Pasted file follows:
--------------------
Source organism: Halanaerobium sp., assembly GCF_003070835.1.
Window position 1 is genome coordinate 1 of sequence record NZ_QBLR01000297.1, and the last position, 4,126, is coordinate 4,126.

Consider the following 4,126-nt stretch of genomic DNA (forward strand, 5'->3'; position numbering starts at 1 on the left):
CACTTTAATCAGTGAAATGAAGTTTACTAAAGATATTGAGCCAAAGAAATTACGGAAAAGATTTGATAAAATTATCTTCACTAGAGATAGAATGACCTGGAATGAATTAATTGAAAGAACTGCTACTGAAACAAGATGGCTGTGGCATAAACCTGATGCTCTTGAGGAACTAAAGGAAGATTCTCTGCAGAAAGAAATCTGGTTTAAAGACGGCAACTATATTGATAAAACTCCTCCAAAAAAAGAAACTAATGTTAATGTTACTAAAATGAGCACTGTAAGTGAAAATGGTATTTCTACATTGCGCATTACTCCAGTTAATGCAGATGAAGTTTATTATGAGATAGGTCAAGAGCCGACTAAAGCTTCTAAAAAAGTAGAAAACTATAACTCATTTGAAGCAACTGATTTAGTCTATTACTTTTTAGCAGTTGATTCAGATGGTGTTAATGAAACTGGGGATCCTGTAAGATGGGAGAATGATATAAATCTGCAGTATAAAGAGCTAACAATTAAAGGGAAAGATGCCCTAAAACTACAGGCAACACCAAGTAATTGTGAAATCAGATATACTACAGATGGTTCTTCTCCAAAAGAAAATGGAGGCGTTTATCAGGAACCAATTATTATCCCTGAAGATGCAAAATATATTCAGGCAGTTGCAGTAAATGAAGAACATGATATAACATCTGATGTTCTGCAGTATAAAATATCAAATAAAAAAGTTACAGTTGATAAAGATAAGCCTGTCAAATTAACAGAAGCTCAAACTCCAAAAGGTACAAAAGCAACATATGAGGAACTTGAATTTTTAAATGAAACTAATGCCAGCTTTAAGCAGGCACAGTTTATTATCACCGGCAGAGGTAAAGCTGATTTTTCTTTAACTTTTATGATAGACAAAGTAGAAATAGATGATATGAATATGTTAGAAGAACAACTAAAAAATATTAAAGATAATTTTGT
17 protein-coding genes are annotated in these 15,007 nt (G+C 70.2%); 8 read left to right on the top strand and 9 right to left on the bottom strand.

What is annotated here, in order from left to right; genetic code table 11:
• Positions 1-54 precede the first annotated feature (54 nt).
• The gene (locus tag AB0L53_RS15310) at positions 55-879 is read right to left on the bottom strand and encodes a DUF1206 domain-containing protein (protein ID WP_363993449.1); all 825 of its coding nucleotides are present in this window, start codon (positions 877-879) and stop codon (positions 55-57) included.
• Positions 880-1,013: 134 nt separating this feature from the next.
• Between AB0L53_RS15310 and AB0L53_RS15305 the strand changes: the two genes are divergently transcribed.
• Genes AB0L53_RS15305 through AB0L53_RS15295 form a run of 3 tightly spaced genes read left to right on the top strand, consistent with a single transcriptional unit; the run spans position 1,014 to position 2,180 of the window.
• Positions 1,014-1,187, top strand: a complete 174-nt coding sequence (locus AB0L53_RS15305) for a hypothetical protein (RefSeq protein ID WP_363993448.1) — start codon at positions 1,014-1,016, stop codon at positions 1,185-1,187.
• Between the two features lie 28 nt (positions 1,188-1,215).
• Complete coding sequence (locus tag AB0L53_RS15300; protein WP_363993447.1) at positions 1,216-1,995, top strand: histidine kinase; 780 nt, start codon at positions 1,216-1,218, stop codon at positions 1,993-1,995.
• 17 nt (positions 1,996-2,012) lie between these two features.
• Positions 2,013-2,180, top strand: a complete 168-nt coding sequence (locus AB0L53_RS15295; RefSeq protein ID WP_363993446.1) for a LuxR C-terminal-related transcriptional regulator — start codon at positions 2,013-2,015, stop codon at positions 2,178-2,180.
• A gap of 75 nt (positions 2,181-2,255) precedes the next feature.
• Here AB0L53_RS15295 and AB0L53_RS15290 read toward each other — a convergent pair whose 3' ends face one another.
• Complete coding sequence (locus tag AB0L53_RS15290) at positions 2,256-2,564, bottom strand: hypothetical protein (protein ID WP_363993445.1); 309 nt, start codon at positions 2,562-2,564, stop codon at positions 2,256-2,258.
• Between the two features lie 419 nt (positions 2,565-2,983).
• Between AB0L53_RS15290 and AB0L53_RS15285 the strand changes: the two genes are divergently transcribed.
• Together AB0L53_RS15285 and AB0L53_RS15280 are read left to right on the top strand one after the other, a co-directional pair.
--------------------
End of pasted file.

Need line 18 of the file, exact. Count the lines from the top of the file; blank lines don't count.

• Here AB0L53_RS15295 and AB0L53_RS15290 read toward each other — a convergent pair whose 3' ends face one another.